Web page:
How can I return a value from a widget as a conditional?

Twine Version: Using Tweego
Sugarcube Version: 2.36.1

Is there any way to return information from a widget as a true/false value? The methods I’ve tried seem to either:

  • Take the name of the widget as the conditional, which returns the error:
    bad conditional expression in <<if>> clause: Unexpected token '<<'
  • Wrapping this in `s causes the if clause to take the string result, which ALWAYS evaluates to true

Preferably, I would like to avoid creating variables in the widget, because I use this widget a lot, up to 50 instances of such variable would need to be created…

Code (Case 1)

<<if <<neckExposed $player>>>> is exposed!<<else>>remains safe..<</if>>

Code (Case 2)

<<if `<<neckExposed $player>>`>> is exposed!<<else>>remains safe..<</if>>

Example Macro Code:

v2 - not fully tested, not in use.
<<widget "neckExposed">>
	<<= _args[0].armour.neck.length == 0>>

v1 - original, works as expected.
<<widget "neckExposed">>
	<<if args[0].armour.neck.length == 0>>true<<else>>false<</if>>

Any help would be appreciated, including suggestions that could replace my code.

For clarification, I’m either looking for an alternative to my (admittedly bad) code.

Or preferably a way to pass a boolean value from a widget to an <<if>> statement without assigning a variable inside said widget.

I don’t know SugarCube… yet, but I found this relevant Reddit post.

SugarCube setting variable to the output of method

And here’s another post about setting up functions to return values.

How to return a value from a javascript function to a sugarcube variable

I know it’s not exactly what you were asking for, but maybe this will provide some clarity for you. It seems like widgets can’t return values, but JavaScript functions can. Seems like it would be a very handy feature for a widget though, but from what I gather, widgets are processed during the rendering stage that outputs the HTML… and not preprocessed beforehand.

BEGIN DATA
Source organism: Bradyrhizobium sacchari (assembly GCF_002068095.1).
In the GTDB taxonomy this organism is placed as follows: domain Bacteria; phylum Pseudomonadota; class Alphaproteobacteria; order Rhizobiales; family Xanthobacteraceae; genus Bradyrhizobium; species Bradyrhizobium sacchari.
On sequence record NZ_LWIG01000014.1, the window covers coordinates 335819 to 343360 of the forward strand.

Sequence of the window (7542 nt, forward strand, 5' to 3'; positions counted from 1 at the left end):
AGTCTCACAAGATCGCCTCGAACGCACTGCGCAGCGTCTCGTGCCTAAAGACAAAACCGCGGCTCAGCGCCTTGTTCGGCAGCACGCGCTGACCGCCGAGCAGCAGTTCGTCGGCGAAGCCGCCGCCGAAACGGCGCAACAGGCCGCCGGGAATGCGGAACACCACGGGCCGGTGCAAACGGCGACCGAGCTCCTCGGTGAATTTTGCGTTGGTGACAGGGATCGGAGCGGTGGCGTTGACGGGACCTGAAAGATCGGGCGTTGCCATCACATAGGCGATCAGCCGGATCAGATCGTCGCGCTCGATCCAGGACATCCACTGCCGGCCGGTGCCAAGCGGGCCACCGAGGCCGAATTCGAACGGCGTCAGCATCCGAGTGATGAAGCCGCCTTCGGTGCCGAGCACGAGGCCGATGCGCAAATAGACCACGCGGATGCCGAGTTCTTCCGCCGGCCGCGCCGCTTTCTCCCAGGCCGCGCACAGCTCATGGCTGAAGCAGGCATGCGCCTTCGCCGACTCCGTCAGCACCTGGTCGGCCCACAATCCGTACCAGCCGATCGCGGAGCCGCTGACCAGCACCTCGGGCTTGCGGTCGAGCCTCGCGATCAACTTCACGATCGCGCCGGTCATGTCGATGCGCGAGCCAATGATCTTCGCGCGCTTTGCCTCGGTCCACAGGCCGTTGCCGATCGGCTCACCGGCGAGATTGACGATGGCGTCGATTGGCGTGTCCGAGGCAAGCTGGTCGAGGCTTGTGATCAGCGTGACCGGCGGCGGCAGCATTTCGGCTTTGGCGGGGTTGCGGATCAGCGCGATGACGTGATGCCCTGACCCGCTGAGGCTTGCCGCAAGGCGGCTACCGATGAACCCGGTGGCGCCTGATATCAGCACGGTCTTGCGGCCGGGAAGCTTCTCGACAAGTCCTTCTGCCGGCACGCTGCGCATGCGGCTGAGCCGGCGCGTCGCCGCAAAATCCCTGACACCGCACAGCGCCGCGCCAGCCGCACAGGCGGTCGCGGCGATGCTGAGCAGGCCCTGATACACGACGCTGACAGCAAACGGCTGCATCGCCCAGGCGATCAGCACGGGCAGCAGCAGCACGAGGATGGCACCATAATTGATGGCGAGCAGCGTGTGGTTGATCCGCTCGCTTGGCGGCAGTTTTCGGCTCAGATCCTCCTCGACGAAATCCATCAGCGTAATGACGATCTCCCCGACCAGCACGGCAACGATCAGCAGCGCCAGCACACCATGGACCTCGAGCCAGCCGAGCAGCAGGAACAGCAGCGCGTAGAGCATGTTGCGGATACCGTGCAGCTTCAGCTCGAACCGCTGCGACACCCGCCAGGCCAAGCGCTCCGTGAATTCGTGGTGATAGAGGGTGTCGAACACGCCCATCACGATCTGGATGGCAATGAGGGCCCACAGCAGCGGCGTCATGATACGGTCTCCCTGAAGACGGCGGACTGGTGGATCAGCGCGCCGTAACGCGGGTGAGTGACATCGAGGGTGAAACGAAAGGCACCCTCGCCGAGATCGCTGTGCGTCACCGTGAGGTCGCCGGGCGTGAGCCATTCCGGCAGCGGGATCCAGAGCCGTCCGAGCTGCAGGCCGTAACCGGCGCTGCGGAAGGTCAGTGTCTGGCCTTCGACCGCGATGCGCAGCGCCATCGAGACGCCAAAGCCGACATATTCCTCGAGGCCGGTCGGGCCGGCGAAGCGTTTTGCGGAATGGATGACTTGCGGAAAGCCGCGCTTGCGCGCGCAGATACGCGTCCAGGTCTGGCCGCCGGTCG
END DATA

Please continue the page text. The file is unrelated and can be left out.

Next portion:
Hope this helps.

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The Widget and Custom Macro features are designed to:

  • execute TwineScript, Macros, and Widgets.
  • inject content directly into the web-page.

And nether feature returns a value, so they can’t be used as an argument when calling a Widget or Macro, which is why your test cases are resulting in errors. Custom Functions on the other hand can return a value.

You can define custom functions on the special setup variable within the Story > JavaScript area of your project…

setup.neckExposed = function (actor) {
	return actor.armour.neck.length === 0;

…and then use that custom function like so in a Passage…

<if setup.neckExposed($player)>>is exposed!<<else>>remains safe..<</if>>

warning: the above examples have not been tested.


SugarCube’s Macros (whether created with <<widget>>, built in, or added with Macro.add()) are not functions, and cannot return values. Even if they could be nested (like in your first example), your code wouldn’t work, because they can output to the screen, but not return values.